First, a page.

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Sovereign remedies and institutional interest?

Middle East sovereign wealth funds are raising their investments in unlisted companies and increasingly bypassing private equity funds as they do so. A recent report by asset management group Invesco differentiates, without naming names, between investment SWFs and development SWFs, noting that the latter 'must balance investment returns with development criteria such as employment, contribution to GDP, skills and intellectual property'.

Invesco's analysis suggests that investment SWFs in the region are now allocating 13 per cent of their new investment to private equity, up from five per cent in 2011.

Meanwhile, the need to deliver against development requirements has seen and is seeing development SWFs adopt the private equity model. Invesco notes, "This theory is supported by feedback from development SWFs in our study, suggesting a third of new assets, on an unweighted basis, were allocated to private equity in the last 12 months."

In the first instance, SWFs look to participate in existing private equity funds. However, models now being used include co-investment alongside private equity funds and direct investment as a standalone private equity operation. For a sovereign wealth fund to succeed either as a co-investor or through its own direct private equity operation requires a significant investment in capability.

But I am not here to discuss the issues facing SWFs moving down this path.

I am far more interested in raising the question of how the entry of such players into the private equity arena in a big way may be reshaping the market-place.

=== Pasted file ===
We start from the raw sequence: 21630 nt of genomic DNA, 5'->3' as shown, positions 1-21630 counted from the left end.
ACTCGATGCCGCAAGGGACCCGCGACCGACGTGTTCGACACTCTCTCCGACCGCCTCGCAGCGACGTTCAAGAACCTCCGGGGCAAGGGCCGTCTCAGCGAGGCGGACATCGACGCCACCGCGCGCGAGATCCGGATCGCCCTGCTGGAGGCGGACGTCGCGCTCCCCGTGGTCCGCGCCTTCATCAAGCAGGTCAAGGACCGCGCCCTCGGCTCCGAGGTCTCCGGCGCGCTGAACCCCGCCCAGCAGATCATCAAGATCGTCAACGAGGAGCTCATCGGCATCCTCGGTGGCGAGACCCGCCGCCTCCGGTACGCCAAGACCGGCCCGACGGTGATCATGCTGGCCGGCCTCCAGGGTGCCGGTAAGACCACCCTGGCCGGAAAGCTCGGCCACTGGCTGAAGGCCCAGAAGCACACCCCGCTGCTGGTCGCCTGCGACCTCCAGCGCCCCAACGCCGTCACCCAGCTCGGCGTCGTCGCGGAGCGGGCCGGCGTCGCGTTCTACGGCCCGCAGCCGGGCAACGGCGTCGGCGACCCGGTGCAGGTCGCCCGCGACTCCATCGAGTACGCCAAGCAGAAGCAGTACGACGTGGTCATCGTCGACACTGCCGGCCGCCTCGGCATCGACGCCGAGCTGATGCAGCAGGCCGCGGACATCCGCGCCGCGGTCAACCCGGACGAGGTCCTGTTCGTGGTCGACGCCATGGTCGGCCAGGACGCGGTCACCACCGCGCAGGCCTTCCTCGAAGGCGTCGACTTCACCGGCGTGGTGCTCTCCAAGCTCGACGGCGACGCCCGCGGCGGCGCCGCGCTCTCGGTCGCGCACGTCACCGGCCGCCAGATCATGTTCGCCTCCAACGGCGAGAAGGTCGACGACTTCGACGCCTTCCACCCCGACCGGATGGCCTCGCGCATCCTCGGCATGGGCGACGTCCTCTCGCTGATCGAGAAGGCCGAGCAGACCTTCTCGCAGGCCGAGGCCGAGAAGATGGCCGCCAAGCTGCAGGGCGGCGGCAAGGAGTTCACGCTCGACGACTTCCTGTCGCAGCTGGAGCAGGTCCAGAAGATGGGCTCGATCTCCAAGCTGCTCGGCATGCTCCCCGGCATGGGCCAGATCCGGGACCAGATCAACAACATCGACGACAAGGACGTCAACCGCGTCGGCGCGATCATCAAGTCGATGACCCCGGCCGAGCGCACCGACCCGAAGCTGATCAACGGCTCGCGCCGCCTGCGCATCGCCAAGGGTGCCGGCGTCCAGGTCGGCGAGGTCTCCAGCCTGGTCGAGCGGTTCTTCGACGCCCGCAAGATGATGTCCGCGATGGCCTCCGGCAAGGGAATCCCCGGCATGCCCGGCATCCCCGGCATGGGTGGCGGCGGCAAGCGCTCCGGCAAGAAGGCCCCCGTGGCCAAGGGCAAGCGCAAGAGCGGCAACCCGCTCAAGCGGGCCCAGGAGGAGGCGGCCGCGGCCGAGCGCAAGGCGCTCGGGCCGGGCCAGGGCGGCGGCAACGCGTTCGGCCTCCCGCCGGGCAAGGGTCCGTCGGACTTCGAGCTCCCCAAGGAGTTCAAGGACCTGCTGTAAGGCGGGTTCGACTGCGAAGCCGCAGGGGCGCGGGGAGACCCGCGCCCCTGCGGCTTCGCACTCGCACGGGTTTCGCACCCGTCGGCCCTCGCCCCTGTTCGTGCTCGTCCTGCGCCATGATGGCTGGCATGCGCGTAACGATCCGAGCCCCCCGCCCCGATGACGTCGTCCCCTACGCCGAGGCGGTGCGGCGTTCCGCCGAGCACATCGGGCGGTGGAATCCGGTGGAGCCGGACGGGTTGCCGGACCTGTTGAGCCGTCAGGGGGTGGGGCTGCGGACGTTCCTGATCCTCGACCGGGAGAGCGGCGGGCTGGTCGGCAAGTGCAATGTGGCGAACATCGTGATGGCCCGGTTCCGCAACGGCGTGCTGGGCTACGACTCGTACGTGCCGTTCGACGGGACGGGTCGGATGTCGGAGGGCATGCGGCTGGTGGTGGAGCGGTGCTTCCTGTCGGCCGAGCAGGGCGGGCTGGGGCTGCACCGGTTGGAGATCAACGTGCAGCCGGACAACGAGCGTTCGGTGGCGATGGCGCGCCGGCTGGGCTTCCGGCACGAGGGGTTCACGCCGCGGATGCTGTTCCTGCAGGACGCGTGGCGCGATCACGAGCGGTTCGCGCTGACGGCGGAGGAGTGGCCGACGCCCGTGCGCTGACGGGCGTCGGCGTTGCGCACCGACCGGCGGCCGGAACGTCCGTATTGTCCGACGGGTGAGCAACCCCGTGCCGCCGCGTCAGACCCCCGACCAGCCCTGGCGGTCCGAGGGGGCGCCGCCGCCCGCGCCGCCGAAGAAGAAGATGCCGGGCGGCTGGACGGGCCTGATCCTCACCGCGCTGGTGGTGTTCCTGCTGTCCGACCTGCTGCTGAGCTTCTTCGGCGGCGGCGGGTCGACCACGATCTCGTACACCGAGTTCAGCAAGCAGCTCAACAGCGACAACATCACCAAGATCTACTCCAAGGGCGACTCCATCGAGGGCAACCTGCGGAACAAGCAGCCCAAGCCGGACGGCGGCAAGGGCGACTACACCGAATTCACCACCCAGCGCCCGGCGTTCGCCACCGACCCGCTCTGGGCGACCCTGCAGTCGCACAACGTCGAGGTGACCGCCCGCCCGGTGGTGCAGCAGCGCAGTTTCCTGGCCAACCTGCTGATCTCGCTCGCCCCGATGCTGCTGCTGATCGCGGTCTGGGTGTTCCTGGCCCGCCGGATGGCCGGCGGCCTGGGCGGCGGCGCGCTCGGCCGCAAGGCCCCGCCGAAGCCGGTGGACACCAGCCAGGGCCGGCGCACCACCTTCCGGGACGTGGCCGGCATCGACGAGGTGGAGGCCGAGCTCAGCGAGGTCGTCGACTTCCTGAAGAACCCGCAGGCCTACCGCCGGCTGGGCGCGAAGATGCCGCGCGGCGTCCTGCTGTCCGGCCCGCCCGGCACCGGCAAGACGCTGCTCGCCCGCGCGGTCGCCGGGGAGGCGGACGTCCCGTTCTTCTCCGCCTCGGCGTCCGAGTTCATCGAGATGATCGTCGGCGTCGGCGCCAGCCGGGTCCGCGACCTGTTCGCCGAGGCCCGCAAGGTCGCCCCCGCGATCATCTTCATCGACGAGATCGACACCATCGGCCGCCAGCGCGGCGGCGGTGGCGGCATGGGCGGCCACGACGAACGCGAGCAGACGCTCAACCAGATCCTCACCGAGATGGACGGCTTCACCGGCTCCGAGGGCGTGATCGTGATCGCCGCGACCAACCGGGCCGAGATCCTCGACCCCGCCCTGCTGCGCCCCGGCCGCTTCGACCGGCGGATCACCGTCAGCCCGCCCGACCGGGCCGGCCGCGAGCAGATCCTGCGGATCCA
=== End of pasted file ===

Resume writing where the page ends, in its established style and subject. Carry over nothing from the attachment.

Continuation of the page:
Invesco notes that one outcome of the shift to new models is increasing pressure on the economics of private equity houses. "In the past private equity firms were able to offer co-investment as an additional benefit on top of investments in the fund, but increasingly co-investors are seen as critical to deal-making and many SWFs are now able to co-invest without investing in standard funds."

This leaves me asking: does this development make it any easier for a firm seeking private equity participation to get it and what does it mean for the costs of doing so?

What's more, it is not just the region's SWFs climbing on the private equity bandwagon, large insititutional investors are also switching towards alternative investments such as private equity, according to Natixis Global Asset Management.

More than two-thirds of Middle East institutional investors told NGAM they expected to increase allocations to alternatives and other assets not correlated with the main global market trends during the rest of 2013. Jamal Sb, managing director and regional head at NGAM, said, "The study shows an acknowledgement by institutional investors that the old rules of investing no longer apply and confirms the need for new investment strategies to address the unique challenges of modern markets."

While the commercial banks appear more and more serious about funding the SME sector there is still a 'gap' between what is available for medium-sized firms and their larger brethren able to access the established capital markets.

It would be encouraging to think that an increasing focus by investors, whether sovereign or institutional, on the private equity sector would lead to improved funding for growing businesses.

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Publication:financeME
Date:Jul 21, 2013
Words:534
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